Green has led the Kansas City schools since 2012, after the district lost accreditation. DeKalb County school board chairman Melvin Johnson credited Green with turning things around.

“Dr. Green brought back the Kansas City school district to provisional certification,” Johnson said. “He has demonstrated innovative approaches to teaching and learning and moving student achievement forward.”

Elle Moxley / WCUR


The DeKalb County School District has picked a superintendent finalist. Sources tell WABE the district has tapped Stephen Green, the head of the Kansas City Schools in Missouri.

Green took over the Kansas City Schools in 2012 after the district lost accreditation. The DeKalb school board is expected to announce his candidacy at a press conference Wednesday night. The board will have to wait 14 days before offering him a contract.

Nick Nesmith / WABE

The DeKalb County School Board has fired PROACT, the firm that was leading its superintendent search. PROACT’s CEO was embroiled in a controversy over allegedly using racial slurs in emails while he was dean of a Chicago high school. The FBI is also investigating a PROACT subsidiary, also run by its CEO.

ELSA device
Tasnim Shamma / WABE

In DeKalb County schools, teachers who need to speak with parents who don’t understand English well are getting a little help from technology. 

The district bought 200 translation devices that can translate up to 180 languages.

Sara Lawson teaches sixth-graders at Freedom Middle School in Stone Mountain. She demonstrated how to use the ELSA ("Enabling Language Service Anywhere") device. 

She hits a button on what looks like a small remote, which connects her to an Amharic translator. Amharic is a language spoken in Ethiopia.

Stan Jester
Stan Jester / LinkedIn

The public safety chief in a metro Atlanta school system says one of the school board members still hasn't undergone a national background check that's required for employees.

Board member Stan Jester said he received a background check from Dunwoody and DeKalb County Police. Jester has said that he believes undergoing the school system's background check would be a conflict of interest, since he oversees the system as a board member.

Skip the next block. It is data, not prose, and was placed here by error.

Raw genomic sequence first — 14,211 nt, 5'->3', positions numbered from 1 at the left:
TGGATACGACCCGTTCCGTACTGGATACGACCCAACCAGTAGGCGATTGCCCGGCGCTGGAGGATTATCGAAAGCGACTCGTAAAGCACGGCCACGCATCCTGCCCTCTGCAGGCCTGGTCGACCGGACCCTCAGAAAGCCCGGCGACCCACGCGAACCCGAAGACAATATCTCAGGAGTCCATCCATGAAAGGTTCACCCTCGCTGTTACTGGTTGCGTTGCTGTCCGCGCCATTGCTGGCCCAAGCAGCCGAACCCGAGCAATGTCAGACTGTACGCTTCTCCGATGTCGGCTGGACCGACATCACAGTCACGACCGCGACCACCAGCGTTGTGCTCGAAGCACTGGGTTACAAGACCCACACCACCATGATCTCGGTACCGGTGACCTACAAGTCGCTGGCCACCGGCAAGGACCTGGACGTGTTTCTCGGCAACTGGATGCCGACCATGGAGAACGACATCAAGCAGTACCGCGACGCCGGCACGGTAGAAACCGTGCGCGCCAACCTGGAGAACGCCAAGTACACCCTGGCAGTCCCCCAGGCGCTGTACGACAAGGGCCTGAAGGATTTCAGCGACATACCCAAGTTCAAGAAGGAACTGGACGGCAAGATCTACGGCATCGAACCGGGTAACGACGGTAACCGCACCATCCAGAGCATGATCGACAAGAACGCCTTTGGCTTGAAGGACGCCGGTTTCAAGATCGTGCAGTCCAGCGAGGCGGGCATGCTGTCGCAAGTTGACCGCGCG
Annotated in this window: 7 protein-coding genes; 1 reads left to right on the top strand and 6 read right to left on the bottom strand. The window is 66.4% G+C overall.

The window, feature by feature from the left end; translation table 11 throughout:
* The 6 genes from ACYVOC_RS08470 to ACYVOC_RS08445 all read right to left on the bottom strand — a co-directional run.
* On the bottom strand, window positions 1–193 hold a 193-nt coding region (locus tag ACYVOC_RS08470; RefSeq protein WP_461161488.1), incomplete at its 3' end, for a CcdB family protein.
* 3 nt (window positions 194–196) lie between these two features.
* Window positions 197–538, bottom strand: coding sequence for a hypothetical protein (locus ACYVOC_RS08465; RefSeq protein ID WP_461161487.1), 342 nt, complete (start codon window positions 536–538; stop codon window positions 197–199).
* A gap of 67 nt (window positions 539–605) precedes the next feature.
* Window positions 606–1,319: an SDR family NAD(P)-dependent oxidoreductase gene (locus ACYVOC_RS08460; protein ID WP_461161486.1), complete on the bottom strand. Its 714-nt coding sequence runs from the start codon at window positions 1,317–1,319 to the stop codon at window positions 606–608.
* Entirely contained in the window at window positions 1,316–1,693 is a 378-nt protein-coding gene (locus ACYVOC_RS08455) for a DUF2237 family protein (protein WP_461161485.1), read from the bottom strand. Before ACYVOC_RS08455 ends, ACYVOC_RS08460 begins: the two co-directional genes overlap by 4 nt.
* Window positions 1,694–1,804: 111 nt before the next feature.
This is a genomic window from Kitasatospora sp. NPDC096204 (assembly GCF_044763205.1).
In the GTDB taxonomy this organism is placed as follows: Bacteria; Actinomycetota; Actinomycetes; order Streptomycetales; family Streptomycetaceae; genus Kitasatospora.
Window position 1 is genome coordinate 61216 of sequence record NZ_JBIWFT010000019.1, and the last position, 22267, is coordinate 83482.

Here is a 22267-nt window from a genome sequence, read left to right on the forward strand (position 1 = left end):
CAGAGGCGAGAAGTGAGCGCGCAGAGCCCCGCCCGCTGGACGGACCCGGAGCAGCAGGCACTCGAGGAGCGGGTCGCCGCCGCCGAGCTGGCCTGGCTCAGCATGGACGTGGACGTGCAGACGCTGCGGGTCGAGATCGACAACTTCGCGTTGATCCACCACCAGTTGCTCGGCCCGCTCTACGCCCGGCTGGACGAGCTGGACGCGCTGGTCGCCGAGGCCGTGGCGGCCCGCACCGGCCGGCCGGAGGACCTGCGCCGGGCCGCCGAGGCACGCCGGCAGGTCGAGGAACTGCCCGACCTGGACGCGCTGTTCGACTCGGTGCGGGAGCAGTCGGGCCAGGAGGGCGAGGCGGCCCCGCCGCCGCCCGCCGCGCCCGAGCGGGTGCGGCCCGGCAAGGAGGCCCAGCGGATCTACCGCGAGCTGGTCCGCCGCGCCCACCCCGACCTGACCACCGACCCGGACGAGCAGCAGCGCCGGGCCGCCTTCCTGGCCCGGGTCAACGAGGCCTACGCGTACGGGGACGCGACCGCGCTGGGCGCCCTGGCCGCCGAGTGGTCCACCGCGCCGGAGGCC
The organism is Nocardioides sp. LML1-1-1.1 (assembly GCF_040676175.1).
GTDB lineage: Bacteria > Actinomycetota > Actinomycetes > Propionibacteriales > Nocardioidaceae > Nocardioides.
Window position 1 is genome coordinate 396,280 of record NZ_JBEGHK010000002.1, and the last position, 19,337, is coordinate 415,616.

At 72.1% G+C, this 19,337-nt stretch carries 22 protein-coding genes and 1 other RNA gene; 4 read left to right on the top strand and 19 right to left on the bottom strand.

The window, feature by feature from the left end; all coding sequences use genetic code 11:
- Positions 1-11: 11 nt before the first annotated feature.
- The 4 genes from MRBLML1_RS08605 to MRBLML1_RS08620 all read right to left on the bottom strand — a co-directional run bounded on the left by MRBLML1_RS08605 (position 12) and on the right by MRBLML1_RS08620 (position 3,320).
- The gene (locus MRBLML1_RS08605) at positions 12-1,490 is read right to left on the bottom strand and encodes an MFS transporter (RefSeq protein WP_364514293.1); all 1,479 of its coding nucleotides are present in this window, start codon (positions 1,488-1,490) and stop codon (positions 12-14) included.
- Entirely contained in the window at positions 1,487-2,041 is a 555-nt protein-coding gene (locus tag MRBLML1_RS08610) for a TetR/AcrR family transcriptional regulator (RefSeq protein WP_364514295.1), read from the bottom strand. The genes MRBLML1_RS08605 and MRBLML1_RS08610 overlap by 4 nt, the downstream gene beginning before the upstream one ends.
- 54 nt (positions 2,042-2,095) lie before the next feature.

WSB-TV reports that because of the dispute, Jester has not received a paycheck from the district and has not been issued an employee badge.

Martha Dalton / WABE

“Those who don’t know history are doomed to repeat it" is a phrase often quoted by historians. 

Republican lawmakers in some states, including Georgia, are worried students taking a new AP U.S. History exam won’t learn the “right” lessons.

Jose Gregory’s Advanced Placement U.S. history class at the DeKalb School of the Arts begins with the Pledge of Allegiance. Today’s topic is World War I, specifically America’s entry into the war.

Piedmont Park and Midtown Atlanta during the winter storm on Jan. 28, 2014.
nickmickolas / Flickr/nickmickolas

Next time it snows, Forsyth County children won’t be able to sleep in or have snowball fights with their neighbors.

They’ll have to go online and log on to a virtual classroom says Jennifer Caraccialo with Forsyth County Schools.

“It could have what they’re covering in class, it could have assignments, you could have discussions with your peers… you can also interact with your teachers.”

This is an effort by the school system to not lose school instruction to snow days.

Martha Dalton / WABE

Several metro Atlanta school systems have updated their health policies to include Ebola guidelines. The DeKalb County school district was one of the first to do so after delaying enrollment for two students who came from a country affected by the virus. Now, the students need to have their medical documents approved by the district superintendent before they can attend class.

Dan Raby / WABE

Some metro Atlanta school districts are updating their health policies to include guidelines for the Ebola virus. Some districts, like DeKalb and Cobb, announced this week students from Ebola-affected countries won’t be able to enroll until the superintendent approves their medical documents. Cobb schools spokesperson Kyler Post says it’s a proactive move.

John Phelan / Wikimedia

DeKalb County schools officials say no new students from Ebola-stricken countries in West Africa may enroll without proper medical documentation and the superintendent's approval.

Officials said in a statement Thursday that the district has notified all principals and administrators of the policy, which includes new students from Liberia, Sierra Leone, Guinea and other areas.

Nick Nesmith/WABE News

Hundreds of immigrant children and their families spent the night outside the DeKalb Schools’ International Welcome Center last week. Parents apparently thought if they didn’t register their children for school last week they wouldn’t be admitted to school this year. But DeKalb Schools Spokesperson Quinn Hudson told WABE the district is accommodating all 21,000 students.